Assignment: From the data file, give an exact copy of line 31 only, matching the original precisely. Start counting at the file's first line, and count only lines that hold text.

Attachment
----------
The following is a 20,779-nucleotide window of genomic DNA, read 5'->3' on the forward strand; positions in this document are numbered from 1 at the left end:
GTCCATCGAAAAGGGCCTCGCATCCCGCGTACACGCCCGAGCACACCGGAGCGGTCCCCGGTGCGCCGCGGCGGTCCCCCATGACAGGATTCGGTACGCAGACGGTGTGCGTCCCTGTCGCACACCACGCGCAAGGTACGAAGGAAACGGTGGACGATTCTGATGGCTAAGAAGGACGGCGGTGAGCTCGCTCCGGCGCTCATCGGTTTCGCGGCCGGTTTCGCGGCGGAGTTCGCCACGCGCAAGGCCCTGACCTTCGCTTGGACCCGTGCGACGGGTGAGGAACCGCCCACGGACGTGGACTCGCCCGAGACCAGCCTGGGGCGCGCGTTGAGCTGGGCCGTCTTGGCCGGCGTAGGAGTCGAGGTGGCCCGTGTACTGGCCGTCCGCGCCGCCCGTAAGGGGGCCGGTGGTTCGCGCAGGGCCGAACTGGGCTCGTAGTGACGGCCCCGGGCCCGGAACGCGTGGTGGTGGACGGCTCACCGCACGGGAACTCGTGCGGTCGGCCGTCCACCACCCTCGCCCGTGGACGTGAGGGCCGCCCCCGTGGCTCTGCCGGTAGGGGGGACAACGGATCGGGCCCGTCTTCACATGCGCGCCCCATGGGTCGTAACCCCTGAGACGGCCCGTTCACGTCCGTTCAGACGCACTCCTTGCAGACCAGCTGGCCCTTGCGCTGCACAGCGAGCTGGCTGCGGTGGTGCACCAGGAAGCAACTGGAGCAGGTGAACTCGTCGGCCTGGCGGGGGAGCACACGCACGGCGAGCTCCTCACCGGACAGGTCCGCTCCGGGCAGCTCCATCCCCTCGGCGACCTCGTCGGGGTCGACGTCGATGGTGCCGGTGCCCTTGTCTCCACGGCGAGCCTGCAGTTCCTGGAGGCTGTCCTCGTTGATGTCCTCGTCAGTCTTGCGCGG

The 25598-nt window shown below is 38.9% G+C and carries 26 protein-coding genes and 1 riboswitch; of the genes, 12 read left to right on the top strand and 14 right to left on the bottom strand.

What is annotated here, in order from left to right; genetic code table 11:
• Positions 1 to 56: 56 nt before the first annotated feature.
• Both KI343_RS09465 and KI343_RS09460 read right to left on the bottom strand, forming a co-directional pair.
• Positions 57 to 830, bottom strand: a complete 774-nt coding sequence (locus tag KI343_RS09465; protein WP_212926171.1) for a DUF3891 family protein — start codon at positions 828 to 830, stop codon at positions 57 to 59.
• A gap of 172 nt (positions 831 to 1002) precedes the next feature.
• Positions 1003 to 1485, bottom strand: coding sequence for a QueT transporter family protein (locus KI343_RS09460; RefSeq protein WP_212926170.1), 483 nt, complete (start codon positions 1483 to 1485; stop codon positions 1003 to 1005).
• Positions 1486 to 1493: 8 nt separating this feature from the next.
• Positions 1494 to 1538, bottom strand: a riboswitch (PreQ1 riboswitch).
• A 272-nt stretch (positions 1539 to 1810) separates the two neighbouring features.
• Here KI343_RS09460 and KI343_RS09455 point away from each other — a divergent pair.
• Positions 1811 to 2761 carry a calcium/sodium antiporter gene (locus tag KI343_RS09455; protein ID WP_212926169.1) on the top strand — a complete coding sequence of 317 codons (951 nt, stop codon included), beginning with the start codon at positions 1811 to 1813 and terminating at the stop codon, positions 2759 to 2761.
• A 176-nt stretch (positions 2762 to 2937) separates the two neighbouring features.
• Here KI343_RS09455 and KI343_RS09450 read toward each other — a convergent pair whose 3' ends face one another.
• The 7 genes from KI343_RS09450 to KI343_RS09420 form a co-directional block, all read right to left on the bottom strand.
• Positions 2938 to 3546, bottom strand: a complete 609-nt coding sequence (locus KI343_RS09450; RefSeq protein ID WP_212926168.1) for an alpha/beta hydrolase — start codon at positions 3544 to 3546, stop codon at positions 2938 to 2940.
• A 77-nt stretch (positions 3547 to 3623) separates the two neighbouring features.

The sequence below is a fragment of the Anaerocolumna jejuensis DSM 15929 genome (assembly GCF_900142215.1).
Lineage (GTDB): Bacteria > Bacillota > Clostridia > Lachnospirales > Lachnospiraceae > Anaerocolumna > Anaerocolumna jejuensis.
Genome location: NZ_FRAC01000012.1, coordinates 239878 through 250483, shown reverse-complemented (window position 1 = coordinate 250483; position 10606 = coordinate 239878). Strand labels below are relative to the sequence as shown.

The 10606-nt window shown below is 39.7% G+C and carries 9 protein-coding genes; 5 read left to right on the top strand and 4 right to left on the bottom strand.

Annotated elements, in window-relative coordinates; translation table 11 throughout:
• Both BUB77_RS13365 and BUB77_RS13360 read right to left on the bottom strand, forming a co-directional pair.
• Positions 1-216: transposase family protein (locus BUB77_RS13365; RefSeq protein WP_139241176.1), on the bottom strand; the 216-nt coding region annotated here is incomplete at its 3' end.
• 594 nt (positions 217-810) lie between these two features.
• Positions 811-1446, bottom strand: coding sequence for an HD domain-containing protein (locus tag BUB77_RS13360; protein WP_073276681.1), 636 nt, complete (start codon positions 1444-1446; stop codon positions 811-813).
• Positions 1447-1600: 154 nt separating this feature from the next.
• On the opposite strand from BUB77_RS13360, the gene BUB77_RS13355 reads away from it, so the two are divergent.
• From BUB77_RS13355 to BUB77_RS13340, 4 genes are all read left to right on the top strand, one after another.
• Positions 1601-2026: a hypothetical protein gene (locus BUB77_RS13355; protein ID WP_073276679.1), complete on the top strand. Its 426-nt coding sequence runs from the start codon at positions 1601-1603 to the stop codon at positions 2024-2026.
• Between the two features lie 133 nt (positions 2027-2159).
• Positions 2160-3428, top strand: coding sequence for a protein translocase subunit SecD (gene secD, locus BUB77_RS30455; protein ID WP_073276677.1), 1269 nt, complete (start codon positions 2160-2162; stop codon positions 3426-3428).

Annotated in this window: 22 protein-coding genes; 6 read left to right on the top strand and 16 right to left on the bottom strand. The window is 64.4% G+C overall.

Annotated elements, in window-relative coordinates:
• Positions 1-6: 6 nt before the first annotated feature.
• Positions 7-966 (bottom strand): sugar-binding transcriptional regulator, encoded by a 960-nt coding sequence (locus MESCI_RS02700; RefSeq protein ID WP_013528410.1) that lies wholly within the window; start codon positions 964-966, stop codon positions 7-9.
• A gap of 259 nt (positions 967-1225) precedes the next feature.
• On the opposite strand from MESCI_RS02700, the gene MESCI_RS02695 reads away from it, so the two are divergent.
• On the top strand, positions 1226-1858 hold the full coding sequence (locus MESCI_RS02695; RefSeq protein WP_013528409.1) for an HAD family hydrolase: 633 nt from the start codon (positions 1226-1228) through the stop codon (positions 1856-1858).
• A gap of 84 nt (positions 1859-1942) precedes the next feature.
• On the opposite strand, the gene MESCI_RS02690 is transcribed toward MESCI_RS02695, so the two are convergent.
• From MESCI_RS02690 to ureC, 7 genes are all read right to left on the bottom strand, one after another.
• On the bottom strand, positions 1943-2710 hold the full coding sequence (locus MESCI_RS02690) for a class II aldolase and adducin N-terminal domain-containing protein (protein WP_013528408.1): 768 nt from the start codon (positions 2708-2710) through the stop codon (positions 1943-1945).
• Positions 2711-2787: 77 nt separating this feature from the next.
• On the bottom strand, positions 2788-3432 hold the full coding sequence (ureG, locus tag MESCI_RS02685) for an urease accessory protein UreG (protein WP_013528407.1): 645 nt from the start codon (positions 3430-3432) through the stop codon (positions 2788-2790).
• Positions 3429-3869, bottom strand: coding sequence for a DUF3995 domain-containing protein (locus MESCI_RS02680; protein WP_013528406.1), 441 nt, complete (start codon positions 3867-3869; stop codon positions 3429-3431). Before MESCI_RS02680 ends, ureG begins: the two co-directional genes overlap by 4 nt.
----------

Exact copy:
• From BUB77_RS13355 to BUB77_RS13340, 4 genes are all read left to right on the top strand, one after another.